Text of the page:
- VeRUS Puppy Advantage Chicken Meal, Oats and Brown Rice Holistic Formula.
- Castor & Pollux Organix Small Breed Grain Free Adult Dog Food.
The following items should never be feed to Frenchton:
- Alcohol, beer, wine or liquor
- Moldy or spoiled food of any kind
- Salt & salty foods
- Onions, chives, and garlic
- Yeast dough
- Chocolate, coffee, or tea
- Tomato leaves stem or unripe fruit
- Grapes or raisins
- Poultry bones
Frenchton puppy information
Frenchton puppy training
Like all dogs, they respond best to positive reinforcement and reward-based training. Dogs learn through operant conditioning.
The Frenchton is an intelligent breed but can sometimes be stubborn or demanding; for example, its French Bulldog parent could make training a challenge at times.
Before teaching the basic commands, it is important to establish a close emotional relationship between the dog and the owner. Positive and reward-based training methods help foster mutual respect and trust between you and your dog. Behavior capture can use to teach all of the basic commands, such as “come”, “sit”, “down”, and “heel”. However, the neat thing about this method is that it is particularly useful in teaching the dog to perform difficult or impossible activities to enforce.
During obedience training, your Frenchton will learn to follow the rules in your home and how to behave in various situations.
Obedience training usually refers to a dog’s training, and the term is most commonly use in that context. It ranges from very basic training, such as teaching the dog to reliably respond to basic commands such as “sit,” “down,” “come,” and “stay,” to high-level competition. Training a dog in obedience can be an ongoing and lengthy process depending on the dog, methods used, and the skill and understanding of both the trainer and the handler.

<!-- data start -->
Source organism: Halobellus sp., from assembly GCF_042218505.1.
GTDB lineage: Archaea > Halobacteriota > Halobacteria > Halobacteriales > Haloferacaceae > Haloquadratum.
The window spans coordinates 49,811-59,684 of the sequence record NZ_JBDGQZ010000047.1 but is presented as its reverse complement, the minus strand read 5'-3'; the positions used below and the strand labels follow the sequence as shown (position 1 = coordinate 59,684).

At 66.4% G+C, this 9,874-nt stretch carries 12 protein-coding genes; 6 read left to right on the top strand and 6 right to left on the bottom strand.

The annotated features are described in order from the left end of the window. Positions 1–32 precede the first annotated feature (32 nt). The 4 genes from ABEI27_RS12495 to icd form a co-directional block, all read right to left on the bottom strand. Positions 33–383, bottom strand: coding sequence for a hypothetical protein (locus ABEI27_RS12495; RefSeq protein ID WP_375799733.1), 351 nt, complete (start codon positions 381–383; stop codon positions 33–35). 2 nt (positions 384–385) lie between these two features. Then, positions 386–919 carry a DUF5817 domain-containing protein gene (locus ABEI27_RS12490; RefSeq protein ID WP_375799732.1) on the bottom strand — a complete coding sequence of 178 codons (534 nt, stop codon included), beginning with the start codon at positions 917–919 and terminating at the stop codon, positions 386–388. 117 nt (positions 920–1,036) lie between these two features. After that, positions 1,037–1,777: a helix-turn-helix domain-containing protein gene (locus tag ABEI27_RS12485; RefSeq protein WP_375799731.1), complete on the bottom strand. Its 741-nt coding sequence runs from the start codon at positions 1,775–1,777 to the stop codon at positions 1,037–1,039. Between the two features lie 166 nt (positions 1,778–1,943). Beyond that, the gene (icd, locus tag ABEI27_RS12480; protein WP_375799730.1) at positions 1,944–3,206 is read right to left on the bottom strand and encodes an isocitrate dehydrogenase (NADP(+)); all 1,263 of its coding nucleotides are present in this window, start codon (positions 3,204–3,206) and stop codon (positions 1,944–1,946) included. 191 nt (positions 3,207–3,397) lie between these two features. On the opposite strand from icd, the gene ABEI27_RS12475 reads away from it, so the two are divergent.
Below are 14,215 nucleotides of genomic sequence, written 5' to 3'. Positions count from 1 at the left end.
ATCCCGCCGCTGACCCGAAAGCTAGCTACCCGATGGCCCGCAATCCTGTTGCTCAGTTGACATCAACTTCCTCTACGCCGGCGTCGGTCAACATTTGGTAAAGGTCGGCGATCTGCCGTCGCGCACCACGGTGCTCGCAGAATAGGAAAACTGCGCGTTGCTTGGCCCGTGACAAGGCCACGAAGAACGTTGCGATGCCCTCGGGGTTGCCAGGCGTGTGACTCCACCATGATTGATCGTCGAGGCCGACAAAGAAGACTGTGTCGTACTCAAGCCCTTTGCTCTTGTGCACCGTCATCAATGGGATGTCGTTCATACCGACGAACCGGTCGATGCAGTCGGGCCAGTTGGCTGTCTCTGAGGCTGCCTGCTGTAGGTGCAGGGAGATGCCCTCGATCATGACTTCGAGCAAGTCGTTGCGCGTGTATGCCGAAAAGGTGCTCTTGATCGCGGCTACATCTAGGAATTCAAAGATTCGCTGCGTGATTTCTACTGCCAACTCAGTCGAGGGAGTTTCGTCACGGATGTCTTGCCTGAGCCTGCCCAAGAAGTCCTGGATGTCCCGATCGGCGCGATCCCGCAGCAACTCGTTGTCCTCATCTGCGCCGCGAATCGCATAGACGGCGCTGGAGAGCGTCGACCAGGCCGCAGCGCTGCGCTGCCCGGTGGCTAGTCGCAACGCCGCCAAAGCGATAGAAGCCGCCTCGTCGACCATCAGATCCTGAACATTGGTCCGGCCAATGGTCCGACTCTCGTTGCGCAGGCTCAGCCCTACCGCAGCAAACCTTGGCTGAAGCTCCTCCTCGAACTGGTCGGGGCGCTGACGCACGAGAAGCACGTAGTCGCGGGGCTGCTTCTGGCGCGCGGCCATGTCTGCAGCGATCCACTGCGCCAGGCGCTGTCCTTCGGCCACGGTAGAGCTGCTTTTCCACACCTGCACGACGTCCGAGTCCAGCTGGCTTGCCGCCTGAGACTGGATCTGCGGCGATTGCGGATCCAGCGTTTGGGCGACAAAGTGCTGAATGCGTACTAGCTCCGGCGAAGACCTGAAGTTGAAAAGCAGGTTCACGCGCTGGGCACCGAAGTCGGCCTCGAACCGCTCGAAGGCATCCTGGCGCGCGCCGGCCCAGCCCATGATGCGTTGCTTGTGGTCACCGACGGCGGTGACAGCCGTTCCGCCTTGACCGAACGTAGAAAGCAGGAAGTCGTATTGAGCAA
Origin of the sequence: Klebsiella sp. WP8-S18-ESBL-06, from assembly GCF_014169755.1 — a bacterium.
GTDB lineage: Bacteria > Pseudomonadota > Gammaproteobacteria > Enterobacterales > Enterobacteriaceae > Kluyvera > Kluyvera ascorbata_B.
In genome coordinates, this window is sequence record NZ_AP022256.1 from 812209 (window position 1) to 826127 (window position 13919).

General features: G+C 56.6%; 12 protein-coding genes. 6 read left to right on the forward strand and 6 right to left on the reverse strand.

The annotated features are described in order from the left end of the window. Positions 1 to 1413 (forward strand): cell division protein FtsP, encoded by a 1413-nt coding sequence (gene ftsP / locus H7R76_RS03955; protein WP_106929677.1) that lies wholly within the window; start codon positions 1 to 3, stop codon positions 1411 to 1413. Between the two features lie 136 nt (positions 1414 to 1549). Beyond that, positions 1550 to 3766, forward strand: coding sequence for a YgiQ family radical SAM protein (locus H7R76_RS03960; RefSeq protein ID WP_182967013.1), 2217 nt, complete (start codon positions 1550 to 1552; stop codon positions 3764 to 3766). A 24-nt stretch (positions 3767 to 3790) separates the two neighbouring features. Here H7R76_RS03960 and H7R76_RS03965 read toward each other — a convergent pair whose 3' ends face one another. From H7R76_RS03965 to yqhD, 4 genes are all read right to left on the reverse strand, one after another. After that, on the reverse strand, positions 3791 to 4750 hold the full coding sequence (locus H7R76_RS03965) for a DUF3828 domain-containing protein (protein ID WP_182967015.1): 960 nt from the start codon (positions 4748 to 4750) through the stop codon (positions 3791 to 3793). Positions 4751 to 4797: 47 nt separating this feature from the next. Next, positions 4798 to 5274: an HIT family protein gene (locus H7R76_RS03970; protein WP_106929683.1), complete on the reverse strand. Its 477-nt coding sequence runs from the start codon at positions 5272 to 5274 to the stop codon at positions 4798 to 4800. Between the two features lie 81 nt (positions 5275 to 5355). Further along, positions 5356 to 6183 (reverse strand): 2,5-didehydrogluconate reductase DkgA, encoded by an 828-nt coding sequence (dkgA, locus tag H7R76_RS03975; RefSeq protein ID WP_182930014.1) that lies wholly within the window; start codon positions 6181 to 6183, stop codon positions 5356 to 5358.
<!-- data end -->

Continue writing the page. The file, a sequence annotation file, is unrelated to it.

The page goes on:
Frenchton puppy price
Commands a price-tag of between $500 – $3,500, usually relating to the Frenchie parent.
Things to consider adopting a Frenchton
Bringing a dog into your home is one of the biggest decisions you could make for your family.
If you’re seriously considering adopting Frenchton, you should know.
- Before you adopt a King Shepherd, consider how much time your new family member will spend alone. Remember, a puppy requires constant attention.
- You also have the advantage of knowing that your dog is physically able to “hold it” for several hours at a stretch.
- Before you adopt a puppy, ask yourself if you can walk your dog several times throughout the day.
- Ask anybody who has adopted an adult dog, then adopt an adult dog.
- If you’re unsure whether the new dog you’ve chosen is right for your family and lifestyle, consider fostering before committing.
Advantages of Frenchton dog
- Frenchies tolerate cold weather.
- French bulldogs are incredibly loving.
- Frenchies are suitable for novice owners.
- They are quiet dogs.
- French bulldogs are easy to groom.
Disadvantages of Frenchton dog
- Heat and Cold Intolerance.
- Very Needy & High Maintenance.
- Prone to Separation Anxiety or Clinginess.
- Lots of Shedding.